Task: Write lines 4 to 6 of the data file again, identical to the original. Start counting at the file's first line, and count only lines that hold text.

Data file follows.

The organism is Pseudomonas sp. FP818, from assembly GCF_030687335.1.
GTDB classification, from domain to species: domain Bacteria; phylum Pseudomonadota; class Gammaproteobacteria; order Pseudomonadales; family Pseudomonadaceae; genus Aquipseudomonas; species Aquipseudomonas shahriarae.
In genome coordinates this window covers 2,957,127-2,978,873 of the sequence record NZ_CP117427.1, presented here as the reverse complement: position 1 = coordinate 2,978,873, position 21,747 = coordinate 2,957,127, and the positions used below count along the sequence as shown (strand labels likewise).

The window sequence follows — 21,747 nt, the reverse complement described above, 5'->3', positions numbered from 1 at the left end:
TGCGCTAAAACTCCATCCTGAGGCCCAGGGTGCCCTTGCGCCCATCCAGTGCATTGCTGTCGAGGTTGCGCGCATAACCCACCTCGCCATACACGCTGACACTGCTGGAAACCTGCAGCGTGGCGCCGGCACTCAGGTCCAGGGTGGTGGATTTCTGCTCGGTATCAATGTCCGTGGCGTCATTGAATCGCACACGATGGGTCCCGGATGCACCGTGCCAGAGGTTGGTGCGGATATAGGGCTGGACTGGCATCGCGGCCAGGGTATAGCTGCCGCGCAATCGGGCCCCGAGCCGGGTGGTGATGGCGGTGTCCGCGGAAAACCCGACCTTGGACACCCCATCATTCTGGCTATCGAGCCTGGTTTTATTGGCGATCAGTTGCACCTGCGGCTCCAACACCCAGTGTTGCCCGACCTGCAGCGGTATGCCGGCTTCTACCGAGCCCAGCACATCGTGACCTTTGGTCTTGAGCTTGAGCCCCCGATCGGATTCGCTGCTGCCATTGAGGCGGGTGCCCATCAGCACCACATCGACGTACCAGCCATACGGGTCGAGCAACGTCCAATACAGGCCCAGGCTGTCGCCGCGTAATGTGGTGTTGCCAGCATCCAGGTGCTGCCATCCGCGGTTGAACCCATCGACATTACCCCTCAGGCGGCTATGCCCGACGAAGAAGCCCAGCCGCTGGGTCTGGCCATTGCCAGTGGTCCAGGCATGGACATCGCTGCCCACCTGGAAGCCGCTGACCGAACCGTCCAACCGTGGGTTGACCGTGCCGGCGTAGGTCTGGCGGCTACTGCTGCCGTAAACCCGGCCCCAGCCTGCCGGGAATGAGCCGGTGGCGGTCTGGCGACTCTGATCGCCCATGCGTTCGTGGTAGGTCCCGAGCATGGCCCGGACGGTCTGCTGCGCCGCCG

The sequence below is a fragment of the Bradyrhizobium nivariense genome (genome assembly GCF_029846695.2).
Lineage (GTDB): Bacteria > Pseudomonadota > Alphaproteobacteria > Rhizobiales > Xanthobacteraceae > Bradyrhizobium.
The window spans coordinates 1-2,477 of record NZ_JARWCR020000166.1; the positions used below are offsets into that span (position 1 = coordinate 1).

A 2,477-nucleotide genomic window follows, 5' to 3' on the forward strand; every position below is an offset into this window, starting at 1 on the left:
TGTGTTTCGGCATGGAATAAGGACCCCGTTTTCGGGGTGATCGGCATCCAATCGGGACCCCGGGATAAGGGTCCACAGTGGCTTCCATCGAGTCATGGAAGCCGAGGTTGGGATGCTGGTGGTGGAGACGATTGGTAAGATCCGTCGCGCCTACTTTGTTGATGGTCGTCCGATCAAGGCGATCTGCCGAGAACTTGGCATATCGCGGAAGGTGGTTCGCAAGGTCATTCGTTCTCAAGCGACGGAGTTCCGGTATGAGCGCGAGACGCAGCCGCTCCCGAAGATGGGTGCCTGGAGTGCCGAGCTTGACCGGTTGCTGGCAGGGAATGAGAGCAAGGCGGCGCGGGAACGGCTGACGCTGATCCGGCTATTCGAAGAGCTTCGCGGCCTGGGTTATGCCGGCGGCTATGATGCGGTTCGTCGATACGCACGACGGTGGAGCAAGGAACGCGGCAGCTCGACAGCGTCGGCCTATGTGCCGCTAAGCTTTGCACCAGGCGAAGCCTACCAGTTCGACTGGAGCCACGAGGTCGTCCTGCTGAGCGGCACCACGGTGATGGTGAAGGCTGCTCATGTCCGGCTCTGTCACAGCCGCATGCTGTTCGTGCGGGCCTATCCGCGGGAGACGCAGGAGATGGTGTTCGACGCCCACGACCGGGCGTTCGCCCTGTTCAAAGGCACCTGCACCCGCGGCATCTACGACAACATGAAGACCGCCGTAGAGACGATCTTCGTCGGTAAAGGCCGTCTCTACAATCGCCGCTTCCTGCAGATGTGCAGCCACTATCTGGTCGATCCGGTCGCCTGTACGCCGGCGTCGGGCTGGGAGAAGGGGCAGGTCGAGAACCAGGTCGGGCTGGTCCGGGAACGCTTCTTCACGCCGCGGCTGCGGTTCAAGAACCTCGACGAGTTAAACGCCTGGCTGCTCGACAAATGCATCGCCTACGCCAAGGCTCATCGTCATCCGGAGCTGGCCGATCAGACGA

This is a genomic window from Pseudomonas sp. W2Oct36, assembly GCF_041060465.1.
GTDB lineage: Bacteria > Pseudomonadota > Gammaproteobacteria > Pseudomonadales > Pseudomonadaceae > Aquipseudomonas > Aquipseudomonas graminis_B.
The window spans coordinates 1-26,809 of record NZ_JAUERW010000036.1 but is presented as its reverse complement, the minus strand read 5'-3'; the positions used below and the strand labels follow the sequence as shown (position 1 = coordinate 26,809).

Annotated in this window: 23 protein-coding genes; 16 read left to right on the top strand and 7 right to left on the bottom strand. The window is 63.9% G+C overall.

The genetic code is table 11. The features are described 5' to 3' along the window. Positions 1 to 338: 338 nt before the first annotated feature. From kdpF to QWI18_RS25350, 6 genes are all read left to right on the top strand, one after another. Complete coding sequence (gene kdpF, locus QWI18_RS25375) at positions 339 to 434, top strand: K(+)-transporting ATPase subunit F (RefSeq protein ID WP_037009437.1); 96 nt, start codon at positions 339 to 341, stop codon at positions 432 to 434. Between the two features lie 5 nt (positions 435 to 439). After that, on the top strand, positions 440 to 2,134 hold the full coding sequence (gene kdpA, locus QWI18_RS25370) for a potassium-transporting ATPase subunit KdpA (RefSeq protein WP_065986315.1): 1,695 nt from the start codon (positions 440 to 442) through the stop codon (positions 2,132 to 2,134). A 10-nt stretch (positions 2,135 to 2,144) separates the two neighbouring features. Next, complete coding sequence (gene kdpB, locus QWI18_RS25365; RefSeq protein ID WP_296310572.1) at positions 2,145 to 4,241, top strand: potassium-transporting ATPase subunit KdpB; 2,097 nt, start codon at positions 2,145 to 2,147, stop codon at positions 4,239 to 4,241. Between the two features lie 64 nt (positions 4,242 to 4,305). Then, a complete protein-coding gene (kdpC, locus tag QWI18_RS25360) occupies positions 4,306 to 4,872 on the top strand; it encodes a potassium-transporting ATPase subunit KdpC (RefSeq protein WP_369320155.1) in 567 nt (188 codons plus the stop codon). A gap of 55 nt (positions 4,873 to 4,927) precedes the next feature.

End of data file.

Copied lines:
The window sequence follows — 21,747 nt, the reverse complement described above, 5'->3', positions numbered from 1 at the left end:
TGCGCTAAAACTCCATCCTGAGGCCCAGGGTGCCCTTGCGCCCATCCAGTGCATTGCTGTCGAGGTTGCGCGCATAACCCACCTCGCCATACACGCTGACACTGCTGGAAACCTGCAGCGTGGCGCCGGCACTCAGGTCCAGGGTGGTGGATTTCTGCTCGGTATCAATGTCCGTGGCGTCATTGAATCGCACACGATGGGTCCCGGATGCACCGTGCCAGAGGTTGGTGCGGATATAGGGCTGGACTGGCATCGCGGCCAGGGTATAGCTGCCGCGCAATCGGGCCCCGAGCCGGGTGGTGATGGCGGTGTCCGCGGAAAACCCGACCTTGGACACCCCATCATTCTGGCTATCGAGCCTGGTTTTATTGGCGATCAGTTGCACCTGCGGCTCCAACACCCAGTGTTGCCCGACCTGCAGCGGTATGCCGGCTTCTACCGAGCCCAGCACATCGTGACCTTTGGTCTTGAGCTTGAGCCCCCGATCGGATTCGCTGCTGCCATTGAGGCGGGTGCCCATCAGCACCACATCGACGTACCAGCCATACGGGTCGAGCAACGTCCAATACAGGCCCAGGCTGTCGCCGCGTAATGTGGTGTTGCCAGCATCCAGGTGCTGCCATCCGCGGTTGAACCCATCGACATTACCCCTCAGGCGGCTATGCCCGACGAAGAAGCCCAGCCGCTGGGTCTGGCCATTGCCAGTGGTCCAGGCATGGACATCGCTGCCCACCTGGAAGCCGCTGACCGAACCGTCCAACCGTGGGTTGACCGTGCCGGCGTAGGTCTGGCGGCTACTGCTGCCGTAAACCCGGCCCCAGCCTGCCGGGAATGAGCCGGTGGCGGTCTGGCGACTCTGATCGCCCATGCGTTCGTGGTAGGTCCCGAGCATGGCCCGGACGGTCTGCTGCGCCGCCG

The sequence below is a fragment of the Bradyrhizobium nivariense genome (genome assembly GCF_029846695.2).